I am searching for the original German version of a poem by Friedrich Hölderlin.

The poem is reffered to by Werner Herzog in the book Herzog on Herzog by Paul Cronin on page 252. Here Herzog says:

When you look at a film like Bells From the Deep you are not watching a film that in any way strives to report facts about Russia, like an explicitly ethnographic documentary might do. This sounds like someone who reads a poem by Hölderlin where he describes a storm in the alps claiming, “Ah, here we have a weather report back in 1802".

Basing my search on the line Herzog is reciting (“Ah, here we have a weather report back in 1802".) I was so far unable to find the piece of writing he is referring to.

Is someone here aware of the work by Hölderlin Herzog is talking about?

  • I found schnitt.de/231,6532,01.html which does not necessarily mean that there is such poem about a storm in 1802 by Hölderlin. Dec 24, 2016 at 12:09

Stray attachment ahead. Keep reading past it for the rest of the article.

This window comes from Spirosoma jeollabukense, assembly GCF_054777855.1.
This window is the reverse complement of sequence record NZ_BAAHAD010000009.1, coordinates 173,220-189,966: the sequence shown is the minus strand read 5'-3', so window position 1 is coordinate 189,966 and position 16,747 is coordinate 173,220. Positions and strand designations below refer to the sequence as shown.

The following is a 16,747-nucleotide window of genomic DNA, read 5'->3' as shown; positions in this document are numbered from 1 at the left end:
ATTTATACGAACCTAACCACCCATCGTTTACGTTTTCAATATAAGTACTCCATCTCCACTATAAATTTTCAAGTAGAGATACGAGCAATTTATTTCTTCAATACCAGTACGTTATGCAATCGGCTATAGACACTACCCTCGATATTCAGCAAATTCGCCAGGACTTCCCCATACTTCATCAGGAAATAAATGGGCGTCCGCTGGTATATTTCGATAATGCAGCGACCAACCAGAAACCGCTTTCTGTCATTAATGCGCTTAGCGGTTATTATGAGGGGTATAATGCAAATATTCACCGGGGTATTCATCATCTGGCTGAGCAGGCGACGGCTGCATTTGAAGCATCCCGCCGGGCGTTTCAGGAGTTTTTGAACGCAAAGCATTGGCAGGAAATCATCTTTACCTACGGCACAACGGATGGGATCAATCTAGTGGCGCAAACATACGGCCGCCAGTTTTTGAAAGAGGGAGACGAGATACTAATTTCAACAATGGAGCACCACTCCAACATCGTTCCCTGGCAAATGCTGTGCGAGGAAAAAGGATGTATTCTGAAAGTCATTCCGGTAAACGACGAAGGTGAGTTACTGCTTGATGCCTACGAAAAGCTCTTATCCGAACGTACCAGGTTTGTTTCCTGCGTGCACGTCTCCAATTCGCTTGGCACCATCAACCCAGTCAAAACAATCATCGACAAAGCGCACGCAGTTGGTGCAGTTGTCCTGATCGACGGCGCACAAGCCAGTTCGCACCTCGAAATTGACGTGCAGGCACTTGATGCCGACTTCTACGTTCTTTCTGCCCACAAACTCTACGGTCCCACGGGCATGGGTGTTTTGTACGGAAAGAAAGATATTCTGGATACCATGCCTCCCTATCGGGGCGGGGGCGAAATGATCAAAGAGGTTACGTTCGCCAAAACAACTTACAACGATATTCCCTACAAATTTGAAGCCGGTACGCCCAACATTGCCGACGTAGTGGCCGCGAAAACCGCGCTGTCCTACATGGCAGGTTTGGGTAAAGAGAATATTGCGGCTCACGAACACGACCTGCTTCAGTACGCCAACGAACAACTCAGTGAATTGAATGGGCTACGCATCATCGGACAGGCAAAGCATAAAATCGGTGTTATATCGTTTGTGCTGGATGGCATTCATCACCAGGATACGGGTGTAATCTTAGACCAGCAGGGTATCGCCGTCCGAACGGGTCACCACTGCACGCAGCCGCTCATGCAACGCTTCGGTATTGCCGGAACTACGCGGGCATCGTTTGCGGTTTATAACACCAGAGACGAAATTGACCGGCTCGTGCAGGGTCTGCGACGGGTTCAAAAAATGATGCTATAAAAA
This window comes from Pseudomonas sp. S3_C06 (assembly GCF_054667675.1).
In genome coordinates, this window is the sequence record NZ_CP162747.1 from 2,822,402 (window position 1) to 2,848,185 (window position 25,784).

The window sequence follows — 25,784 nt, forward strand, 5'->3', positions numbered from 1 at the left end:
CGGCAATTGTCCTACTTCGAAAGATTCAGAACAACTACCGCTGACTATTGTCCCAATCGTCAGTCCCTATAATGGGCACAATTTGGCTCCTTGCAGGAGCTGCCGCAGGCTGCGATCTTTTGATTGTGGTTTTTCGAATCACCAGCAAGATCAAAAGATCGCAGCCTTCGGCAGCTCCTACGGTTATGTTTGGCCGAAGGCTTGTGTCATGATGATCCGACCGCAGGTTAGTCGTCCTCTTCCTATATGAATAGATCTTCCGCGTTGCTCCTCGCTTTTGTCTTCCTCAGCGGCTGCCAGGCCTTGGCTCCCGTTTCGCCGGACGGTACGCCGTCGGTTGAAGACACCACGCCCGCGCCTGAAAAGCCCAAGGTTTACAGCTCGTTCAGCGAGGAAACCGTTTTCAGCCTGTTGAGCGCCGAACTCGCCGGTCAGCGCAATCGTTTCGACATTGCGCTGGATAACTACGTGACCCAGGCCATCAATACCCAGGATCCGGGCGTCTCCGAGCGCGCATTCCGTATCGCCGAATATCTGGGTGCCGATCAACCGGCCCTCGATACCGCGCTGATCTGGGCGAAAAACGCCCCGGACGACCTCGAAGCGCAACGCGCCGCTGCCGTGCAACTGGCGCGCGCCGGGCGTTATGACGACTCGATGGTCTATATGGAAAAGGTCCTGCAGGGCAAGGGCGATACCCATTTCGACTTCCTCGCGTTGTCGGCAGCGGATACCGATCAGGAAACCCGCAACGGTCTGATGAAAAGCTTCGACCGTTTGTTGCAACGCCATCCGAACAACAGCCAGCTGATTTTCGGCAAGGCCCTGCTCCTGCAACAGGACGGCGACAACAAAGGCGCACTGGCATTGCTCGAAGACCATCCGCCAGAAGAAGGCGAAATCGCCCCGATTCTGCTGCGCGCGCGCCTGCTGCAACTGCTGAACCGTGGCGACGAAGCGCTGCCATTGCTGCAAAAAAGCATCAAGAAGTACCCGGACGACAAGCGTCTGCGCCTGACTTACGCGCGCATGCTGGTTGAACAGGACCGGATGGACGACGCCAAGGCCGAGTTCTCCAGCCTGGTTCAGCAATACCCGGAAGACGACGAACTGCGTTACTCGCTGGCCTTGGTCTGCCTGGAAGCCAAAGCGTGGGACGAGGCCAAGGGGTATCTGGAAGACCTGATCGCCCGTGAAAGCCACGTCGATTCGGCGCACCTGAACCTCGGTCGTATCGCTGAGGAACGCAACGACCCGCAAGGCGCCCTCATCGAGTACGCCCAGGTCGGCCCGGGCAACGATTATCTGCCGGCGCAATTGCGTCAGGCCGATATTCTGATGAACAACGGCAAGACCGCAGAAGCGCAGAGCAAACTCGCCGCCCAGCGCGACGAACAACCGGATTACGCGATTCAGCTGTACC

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    It is a bit improbable that Hölderlin was able to write a weather report on the alps in 1802. He was in Bordeaux most of that year (and walking there from Stuttgart) and later not in a shape to really write. The poem could be "Kanton Schweiz", describing a day in the mountains, including a storm - Like many others.
    – tofro
    Dec 24, 2016 at 12:16
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    Adding to my earlier comment. In the linked article, basically it says that Herzog's documentaries are not like a weather report but rather like a poem, which say Hölderlin [or any other poet describing nature] could have written. Comment in brackets by me. Dec 24, 2016 at 13:16
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    @user1583209 I think you are right, I must have misread Herzog's words. He is referring to the manner in which a reality is described through the example of a poem by Höderlin about a storm in general, rather than referring to a specific poem. Thank you for clearing this up for me.
    – JoSch
    Dec 24, 2016 at 14:48

1 Answer 1


I think Herzog is referring to this text:

An meinen lieben Hiller - Friedrich Hölderlin, Kanton Schweiz


There is a German text where your quoted passage is paraphrased:

Wer, so Herzog, ein Hölderlin-Gedicht über ein Unwetter in den Alpen wie einen "Wetterbericht von 1802" lese, habe dazu keinen Zugang.


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